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Cooking the Classics: Turkish Baklava

Cooking the Classics: Turkish Baklava

History and recipe of Turkish baklava, an Ottoman invention consisting of a tight stack of filo dough, layered with chopped nuts ad bound with honey or syrup.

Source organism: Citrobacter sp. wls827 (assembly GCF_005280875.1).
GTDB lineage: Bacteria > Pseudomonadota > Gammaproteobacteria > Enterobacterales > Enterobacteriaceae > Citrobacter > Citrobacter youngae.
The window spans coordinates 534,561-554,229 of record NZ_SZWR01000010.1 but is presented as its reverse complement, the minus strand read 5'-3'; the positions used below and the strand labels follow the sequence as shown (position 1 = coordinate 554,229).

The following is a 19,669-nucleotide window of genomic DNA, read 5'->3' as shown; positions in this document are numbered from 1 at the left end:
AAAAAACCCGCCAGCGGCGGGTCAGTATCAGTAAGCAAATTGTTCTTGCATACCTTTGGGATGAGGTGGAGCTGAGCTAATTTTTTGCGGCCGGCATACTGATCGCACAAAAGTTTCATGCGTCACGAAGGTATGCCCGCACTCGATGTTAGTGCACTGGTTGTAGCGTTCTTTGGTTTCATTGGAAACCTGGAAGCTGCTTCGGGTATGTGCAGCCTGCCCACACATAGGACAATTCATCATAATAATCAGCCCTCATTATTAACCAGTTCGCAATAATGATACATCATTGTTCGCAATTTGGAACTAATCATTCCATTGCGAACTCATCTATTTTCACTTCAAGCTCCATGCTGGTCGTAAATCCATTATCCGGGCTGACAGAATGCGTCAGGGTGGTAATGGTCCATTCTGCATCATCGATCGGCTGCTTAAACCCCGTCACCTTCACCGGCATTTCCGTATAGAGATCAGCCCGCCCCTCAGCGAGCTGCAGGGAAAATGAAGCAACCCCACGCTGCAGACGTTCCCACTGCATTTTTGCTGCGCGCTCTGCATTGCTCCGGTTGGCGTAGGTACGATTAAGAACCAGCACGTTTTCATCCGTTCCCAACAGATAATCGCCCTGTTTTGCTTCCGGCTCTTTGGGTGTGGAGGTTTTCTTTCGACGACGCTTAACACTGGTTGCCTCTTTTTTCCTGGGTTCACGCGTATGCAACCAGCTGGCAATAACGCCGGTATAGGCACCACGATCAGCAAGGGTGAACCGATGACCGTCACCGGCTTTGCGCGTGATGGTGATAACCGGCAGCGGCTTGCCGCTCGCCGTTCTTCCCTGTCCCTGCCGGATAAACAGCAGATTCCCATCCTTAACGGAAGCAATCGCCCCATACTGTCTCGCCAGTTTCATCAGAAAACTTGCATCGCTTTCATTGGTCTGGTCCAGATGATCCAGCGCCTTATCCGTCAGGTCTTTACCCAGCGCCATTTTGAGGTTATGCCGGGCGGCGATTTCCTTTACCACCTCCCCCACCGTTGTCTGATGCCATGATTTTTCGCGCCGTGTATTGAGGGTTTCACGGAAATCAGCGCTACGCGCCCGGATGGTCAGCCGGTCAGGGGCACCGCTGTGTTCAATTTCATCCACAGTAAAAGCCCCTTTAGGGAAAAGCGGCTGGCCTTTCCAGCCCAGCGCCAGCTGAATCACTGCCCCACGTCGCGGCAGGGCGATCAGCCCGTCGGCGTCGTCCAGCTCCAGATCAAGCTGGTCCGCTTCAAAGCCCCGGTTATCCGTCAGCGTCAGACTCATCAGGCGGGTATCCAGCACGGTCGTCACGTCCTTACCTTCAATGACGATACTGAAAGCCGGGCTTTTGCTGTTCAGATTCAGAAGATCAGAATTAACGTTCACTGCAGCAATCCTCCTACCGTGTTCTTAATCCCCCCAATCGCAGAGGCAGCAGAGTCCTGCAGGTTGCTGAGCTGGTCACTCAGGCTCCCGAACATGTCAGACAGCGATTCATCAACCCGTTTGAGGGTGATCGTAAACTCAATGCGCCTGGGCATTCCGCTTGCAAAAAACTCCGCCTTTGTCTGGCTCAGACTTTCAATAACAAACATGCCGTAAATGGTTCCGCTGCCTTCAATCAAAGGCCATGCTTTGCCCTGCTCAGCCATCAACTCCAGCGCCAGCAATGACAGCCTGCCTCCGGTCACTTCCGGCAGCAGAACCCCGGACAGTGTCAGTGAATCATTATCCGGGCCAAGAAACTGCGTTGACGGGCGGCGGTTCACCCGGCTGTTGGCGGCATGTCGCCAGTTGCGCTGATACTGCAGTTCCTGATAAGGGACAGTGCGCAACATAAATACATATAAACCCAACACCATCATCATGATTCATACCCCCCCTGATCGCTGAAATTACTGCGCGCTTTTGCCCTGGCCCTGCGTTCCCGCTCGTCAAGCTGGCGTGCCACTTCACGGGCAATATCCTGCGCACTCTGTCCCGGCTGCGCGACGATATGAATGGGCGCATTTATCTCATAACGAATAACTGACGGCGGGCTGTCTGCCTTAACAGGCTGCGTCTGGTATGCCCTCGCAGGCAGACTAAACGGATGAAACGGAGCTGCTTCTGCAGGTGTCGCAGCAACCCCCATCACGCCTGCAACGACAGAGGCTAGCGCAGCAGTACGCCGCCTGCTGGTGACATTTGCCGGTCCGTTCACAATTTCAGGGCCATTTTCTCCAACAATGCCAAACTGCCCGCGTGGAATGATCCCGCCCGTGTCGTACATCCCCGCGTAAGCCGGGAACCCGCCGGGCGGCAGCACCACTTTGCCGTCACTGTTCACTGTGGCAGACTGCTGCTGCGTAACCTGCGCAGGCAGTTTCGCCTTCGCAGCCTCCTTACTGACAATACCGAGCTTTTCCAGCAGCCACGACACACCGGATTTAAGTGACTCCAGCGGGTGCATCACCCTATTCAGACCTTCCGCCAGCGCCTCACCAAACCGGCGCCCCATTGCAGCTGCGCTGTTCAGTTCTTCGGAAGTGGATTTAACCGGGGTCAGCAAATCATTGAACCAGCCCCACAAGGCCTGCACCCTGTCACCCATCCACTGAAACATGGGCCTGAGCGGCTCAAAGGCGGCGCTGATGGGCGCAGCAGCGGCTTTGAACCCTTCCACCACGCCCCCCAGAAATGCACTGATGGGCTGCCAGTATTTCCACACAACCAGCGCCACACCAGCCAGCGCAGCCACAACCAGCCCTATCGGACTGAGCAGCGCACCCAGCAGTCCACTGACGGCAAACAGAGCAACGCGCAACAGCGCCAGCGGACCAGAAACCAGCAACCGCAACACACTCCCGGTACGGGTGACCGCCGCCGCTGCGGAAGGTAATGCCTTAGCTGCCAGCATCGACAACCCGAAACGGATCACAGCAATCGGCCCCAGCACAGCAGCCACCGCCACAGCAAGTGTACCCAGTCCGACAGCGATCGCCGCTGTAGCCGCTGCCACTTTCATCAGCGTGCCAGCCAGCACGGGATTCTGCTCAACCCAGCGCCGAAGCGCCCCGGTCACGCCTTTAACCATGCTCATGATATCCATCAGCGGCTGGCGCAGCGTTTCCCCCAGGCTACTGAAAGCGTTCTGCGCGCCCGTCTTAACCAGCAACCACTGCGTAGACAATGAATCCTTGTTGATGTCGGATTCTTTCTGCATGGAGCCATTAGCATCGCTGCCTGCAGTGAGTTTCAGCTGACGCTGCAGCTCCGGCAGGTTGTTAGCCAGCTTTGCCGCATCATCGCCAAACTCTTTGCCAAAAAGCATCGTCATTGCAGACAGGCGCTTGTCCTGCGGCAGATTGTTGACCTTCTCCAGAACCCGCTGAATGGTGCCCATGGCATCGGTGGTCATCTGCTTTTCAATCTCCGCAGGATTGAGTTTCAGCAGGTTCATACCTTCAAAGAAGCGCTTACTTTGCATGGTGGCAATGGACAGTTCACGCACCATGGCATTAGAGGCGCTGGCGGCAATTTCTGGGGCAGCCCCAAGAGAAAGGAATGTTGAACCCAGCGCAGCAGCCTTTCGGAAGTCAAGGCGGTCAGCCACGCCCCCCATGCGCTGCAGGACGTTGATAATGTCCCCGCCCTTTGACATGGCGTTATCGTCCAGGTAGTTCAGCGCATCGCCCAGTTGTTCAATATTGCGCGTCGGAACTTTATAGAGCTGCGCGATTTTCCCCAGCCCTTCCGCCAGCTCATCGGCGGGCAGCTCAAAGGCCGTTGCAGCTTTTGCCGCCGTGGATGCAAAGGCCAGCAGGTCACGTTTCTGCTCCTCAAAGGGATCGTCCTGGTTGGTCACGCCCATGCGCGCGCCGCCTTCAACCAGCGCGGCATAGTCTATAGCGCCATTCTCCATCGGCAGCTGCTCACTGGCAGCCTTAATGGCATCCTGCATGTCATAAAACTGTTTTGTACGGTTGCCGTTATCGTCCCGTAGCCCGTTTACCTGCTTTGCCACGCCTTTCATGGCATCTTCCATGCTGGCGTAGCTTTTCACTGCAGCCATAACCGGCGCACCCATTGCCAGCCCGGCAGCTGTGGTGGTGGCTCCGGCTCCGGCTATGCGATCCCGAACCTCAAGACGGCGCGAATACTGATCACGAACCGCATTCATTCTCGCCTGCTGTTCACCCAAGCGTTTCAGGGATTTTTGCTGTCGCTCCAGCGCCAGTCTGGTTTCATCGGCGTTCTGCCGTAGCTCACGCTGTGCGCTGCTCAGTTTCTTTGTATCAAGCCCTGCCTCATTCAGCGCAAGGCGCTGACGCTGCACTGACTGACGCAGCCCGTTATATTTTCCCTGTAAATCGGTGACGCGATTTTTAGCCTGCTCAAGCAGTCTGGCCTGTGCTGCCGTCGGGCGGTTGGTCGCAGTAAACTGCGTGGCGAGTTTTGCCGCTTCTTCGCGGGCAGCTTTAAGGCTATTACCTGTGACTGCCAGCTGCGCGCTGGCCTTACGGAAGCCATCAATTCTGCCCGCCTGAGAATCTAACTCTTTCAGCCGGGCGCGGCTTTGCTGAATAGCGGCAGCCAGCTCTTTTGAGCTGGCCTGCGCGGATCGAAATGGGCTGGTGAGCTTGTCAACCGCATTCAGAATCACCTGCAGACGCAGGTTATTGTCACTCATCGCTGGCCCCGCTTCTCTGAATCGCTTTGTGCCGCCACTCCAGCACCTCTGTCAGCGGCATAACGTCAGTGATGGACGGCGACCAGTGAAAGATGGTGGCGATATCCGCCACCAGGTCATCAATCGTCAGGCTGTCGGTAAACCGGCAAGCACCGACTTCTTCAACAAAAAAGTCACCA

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Though fans of this dessert from Greece or Lebanon may bristle, Turkish baklava is an Ottoman invention. It consists of a tight stack of paper-thin filo dough, layered with chopped nuts and bound with honey or syrup. The earliest English reference to it comes from 1650, but the word may have Mongolian origins (bayla means “to pile up,” as in layers of filo). The creation of the dish is unknown, with some scholars suggesting it is a natural extension of the ancient central Asian Turkic tradition of baking layered breads, while others point to the distressingly-named ancient Roman placenta cake (which was much tastier and less alarming than it sounds, featuring layers of dough alternating with cheese, honey and ground bay leaves). The origin story is perhaps of less importance than what the dish became. Baklava as we know it today featured in a Renaissance ceremony held at the Topkapi Palace in Istanbul. On the 15th of every month during Ramadan, the sultan would present baklava to his Janissaries, the elite troops of the Ottoman army, in a ritual called Baklava Alayi.